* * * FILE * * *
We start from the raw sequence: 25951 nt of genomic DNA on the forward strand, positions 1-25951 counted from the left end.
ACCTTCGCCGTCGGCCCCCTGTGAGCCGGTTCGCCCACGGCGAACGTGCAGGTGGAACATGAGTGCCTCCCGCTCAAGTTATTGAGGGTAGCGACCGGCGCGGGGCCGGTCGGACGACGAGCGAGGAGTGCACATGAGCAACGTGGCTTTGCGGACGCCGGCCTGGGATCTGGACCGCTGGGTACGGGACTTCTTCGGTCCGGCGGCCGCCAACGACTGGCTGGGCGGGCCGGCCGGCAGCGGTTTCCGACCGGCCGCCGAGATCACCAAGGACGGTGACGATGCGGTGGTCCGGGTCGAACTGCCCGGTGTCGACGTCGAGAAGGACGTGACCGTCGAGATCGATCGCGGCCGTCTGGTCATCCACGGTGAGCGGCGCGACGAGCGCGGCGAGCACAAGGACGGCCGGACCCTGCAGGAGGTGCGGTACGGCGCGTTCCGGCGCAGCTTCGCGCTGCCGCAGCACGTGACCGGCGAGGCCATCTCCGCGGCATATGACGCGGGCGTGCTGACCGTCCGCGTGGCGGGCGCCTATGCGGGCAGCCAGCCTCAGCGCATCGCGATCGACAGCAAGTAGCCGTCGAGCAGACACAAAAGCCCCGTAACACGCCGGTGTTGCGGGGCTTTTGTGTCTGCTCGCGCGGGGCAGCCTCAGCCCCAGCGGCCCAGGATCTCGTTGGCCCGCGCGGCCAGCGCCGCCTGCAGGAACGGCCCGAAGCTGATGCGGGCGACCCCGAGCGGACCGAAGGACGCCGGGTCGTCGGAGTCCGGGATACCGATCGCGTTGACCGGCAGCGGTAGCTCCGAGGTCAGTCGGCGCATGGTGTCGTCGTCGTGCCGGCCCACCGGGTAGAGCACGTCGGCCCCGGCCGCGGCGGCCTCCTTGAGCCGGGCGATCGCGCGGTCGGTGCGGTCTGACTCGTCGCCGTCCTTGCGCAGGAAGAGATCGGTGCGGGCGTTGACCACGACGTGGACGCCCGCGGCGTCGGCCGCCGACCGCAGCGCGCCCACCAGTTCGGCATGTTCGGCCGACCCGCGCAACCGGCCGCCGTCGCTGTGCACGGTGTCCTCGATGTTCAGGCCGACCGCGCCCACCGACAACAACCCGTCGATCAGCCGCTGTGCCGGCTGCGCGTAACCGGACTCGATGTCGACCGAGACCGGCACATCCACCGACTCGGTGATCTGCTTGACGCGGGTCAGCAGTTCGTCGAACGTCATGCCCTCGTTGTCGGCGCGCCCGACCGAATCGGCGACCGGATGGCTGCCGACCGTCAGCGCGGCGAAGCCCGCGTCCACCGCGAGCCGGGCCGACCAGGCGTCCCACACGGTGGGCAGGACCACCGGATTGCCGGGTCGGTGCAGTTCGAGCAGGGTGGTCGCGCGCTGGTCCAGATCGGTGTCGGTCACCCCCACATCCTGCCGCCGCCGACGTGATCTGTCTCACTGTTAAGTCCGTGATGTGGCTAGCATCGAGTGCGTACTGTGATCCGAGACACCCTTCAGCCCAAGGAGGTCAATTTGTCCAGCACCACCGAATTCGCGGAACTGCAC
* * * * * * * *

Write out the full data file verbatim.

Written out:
We start from the raw sequence: 25951 nt of genomic DNA on the forward strand, positions 1-25951 counted from the left end.
ACCTTCGCCGTCGGCCCCCTGTGAGCCGGTTCGCCCACGGCGAACGTGCAGGTGGAACATGAGTGCCTCCCGCTCAAGTTATTGAGGGTAGCGACCGGCGCGGGGCCGGTCGGACGACGAGCGAGGAGTGCACATGAGCAACGTGGCTTTGCGGACGCCGGCCTGGGATCTGGACCGCTGGGTACGGGACTTCTTCGGTCCGGCGGCCGCCAACGACTGGCTGGGCGGGCCGGCCGGCAGCGGTTTCCGACCGGCCGCCGAGATCACCAAGGACGGTGACGATGCGGTGGTCCGGGTCGAACTGCCCGGTGTCGACGTCGAGAAGGACGTGACCGTCGAGATCGATCGCGGCCGTCTGGTCATCCACGGTGAGCGGCGCGACGAGCGCGGCGAGCACAAGGACGGCCGGACCCTGCAGGAGGTGCGGTACGGCGCGTTCCGGCGCAGCTTCGCGCTGCCGCAGCACGTGACCGGCGAGGCCATCTCCGCGGCATATGACGCGGGCGTGCTGACCGTCCGCGTGGCGGGCGCCTATGCGGGCAGCCAGCCTCAGCGCATCGCGATCGACAGCAAGTAGCCGTCGAGCAGACACAAAAGCCCCGTAACACGCCGGTGTTGCGGGGCTTTTGTGTCTGCTCGCGCGGGGCAGCCTCAGCCCCAGCGGCCCAGGATCTCGTTGGCCCGCGCGGCCAGCGCCGCCTGCAGGAACGGCCCGAAGCTGATGCGGGCGACCCCGAGCGGACCGAAGGACGCCGGGTCGTCGGAGTCCGGGATACCGATCGCGTTGACCGGCAGCGGTAGCTCCGAGGTCAGTCGGCGCATGGTGTCGTCGTCGTGCCGGCCCACCGGGTAGAGCACGTCGGCCCCGGCCGCGGCGGCCTCCTTGAGCCGGGCGATCGCGCGGTCGGTGCGGTCTGACTCGTCGCCGTCCTTGCGCAGGAAGAGATCGGTGCGGGCGTTGACCACGACGTGGACGCCCGCGGCGTCGGCCGCCGACCGCAGCGCGCCCACCAGTTCGGCATGTTCGGCCGACCCGCGCAACCGGCCGCCGTCGCTGTGCACGGTGTCCTCGATGTTCAGGCCGACCGCGCCCACCGACAACAACCCGTCGATCAGCCGCTGTGCCGGCTGCGCGTAACCGGACTCGATGTCGACCGAGACCGGCACATCCACCGACTCGGTGATCTGCTTGACGCGGGTCAGCAGTTCGTCGAACGTCATGCCCTCGTTGTCGGCGCGCCCGACCGAATCGGCGACCGGATGGCTGCCGACCGTCAGCGCGGCGAAGCCCGCGTCCACCGCGAGCCGGGCCGACCAGGCGTCCCACACGGTGGGCAGGACCACCGGATTGCCGGGTCGGTGCAGTTCGAGCAGGGTGGTCGCGCGCTGGTCCAGATCGGTGTCGGTCACCCCCACATCCTGCCGCCGCCGACGTGATCTGTCTCACTGTTAAGTCCGTGATGTGGCTAGCATCGAGTGCGTACTGTGATCCGAGACACCCTTCAGCCCAAGGAGGTCAATTTGTCCAGCACCACCGAATTCGCGGAACTGCAC